The severity of the economic crisis differs from one country to the next but the EU's common currency and monetary policy mean that governments have not necessarily been able to implement interest rate policies that suit the needs of their own country. On the fiscal side, convergence standards that call for a ratio of government borrowing to nominal GDP of 60% are impeding the introduction of further economic stimulus measures. The smaller economies in these regions have high import ratios, and fiscal stimulus measures have little attraction.
Given these conditions, the economic outlook for the United States and Europe is as follows:
In the second half of 2009, the United States is likely to escape from substantial negative growth and may return to positive growth as the effects of the economic stimulus package begin to come through. However, (i) the deterioration of employment and wages situations, (ii) household balance sheet adjustments and (iii) stock adjustments to compensate for excess capacity, among other factors, mean that the US economy is unlikely to move towards a sustained recovery.
In the Eurozone, with the employment situation still deteriorating rapidly and in the absence of an adequate policy response, the recession is expected to continue through 2010. It is also expected to continue in the United Kingdom, against a background of household balance sheet adjustments and the slump in the financial sector, which is one of the country's main industries.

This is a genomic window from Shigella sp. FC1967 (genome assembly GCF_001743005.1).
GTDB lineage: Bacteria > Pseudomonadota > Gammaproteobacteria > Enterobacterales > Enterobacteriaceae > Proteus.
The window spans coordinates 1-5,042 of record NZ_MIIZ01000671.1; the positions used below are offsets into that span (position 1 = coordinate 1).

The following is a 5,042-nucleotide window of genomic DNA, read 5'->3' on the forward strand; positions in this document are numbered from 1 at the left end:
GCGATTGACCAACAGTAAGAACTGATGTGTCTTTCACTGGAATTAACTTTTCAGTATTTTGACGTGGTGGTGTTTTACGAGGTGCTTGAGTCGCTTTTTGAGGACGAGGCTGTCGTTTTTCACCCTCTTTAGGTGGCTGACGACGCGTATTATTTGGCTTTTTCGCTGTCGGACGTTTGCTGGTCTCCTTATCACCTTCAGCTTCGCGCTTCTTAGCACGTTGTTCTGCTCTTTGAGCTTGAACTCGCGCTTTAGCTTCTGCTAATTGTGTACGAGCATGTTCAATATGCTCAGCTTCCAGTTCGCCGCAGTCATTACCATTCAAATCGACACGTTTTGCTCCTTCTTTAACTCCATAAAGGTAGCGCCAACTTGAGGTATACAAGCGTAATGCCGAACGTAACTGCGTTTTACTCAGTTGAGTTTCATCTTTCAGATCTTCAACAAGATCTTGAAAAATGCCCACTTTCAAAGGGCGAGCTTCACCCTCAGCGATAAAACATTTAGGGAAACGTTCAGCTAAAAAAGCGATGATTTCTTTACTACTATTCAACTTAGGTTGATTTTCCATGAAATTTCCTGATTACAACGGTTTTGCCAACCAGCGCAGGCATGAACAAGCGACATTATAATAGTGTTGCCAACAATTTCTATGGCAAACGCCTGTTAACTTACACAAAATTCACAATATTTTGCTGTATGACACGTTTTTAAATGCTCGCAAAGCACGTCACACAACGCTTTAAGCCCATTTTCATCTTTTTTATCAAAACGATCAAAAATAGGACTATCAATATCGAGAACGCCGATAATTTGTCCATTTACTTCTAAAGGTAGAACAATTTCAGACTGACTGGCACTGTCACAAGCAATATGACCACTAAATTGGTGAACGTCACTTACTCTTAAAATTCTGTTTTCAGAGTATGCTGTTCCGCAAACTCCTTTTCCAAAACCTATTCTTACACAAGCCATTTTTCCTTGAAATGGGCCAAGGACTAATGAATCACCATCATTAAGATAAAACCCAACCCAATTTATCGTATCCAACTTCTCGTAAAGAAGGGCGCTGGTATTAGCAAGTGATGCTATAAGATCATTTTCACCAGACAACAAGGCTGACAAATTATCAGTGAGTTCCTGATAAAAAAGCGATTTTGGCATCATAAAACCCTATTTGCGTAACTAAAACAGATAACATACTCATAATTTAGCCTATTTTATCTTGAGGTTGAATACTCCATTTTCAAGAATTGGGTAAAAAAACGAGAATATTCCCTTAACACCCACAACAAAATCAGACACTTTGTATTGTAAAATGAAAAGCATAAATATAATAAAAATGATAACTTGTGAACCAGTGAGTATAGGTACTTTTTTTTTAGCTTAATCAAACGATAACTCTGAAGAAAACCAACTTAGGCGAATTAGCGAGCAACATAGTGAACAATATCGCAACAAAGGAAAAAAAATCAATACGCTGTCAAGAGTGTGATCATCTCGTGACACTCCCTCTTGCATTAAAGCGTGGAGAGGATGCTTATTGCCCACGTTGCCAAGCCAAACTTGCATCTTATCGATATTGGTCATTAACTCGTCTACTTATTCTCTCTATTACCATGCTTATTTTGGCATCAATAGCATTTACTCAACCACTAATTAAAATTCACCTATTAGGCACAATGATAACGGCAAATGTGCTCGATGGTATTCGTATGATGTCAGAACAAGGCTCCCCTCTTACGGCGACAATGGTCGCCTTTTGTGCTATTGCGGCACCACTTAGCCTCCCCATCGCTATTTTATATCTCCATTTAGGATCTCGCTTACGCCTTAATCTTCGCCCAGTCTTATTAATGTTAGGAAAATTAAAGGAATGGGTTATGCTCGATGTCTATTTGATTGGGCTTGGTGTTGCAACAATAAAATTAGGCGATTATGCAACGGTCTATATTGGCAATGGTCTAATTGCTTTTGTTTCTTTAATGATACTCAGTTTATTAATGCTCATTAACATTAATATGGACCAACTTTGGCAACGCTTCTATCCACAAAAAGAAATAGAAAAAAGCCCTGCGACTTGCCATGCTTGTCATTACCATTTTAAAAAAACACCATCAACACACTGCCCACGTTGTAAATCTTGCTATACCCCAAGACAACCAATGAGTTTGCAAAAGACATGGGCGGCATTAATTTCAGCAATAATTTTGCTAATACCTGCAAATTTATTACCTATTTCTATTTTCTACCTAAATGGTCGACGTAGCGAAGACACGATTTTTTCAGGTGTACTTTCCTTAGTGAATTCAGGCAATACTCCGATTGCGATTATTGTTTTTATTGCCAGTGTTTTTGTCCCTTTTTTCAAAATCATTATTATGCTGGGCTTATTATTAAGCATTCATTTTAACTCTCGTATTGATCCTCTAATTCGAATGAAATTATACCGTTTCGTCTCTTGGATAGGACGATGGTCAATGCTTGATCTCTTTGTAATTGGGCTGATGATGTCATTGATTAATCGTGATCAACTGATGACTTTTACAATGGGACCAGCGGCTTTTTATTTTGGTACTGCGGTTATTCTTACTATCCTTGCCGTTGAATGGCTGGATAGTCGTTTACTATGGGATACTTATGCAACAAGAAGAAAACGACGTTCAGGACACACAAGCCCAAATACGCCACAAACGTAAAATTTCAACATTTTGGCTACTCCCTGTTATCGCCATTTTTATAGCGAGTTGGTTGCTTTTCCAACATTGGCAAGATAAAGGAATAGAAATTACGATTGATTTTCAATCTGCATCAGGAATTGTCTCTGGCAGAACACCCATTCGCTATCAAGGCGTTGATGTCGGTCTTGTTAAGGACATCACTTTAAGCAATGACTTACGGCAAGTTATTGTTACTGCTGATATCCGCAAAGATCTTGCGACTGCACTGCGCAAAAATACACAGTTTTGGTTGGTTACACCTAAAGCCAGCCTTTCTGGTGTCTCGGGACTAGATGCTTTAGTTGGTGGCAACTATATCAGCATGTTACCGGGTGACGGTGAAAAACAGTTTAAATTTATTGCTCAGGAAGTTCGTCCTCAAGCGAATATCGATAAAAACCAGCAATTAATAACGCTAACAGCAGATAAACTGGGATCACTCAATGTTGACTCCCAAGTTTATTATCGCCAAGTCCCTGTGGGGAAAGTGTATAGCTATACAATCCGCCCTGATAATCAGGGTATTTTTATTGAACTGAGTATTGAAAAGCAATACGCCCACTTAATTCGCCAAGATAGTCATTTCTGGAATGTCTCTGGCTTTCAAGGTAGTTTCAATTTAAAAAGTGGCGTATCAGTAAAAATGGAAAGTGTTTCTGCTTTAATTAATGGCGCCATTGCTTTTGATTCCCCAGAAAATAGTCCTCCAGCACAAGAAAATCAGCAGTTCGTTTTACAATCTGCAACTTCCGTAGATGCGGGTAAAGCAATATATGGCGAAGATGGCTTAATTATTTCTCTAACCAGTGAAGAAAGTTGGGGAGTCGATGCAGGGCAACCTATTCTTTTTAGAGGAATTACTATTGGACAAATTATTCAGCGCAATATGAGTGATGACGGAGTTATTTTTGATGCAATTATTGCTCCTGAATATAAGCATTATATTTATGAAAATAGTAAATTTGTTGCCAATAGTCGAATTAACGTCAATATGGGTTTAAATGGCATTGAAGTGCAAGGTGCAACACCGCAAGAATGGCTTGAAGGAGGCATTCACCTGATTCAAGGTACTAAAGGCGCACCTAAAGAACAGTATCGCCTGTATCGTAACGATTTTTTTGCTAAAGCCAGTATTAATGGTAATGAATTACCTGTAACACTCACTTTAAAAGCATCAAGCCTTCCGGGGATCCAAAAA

The risk, given the above outlook, is that the international cooperative framework for the financing of the US fiscal deficit, which is moving towards an unprecedented level, will weaken. If long-term interest rates rise sharply in consequence, it is possible that the adjustment in the housing market will become prolonged. And if the downward trend of the dollar accelerates, the rising price of oil could lead to a sharp downturn in consumption.
For more information on the content of this report, please contact Takeshi Makita, the Japan Research Institute, Limited.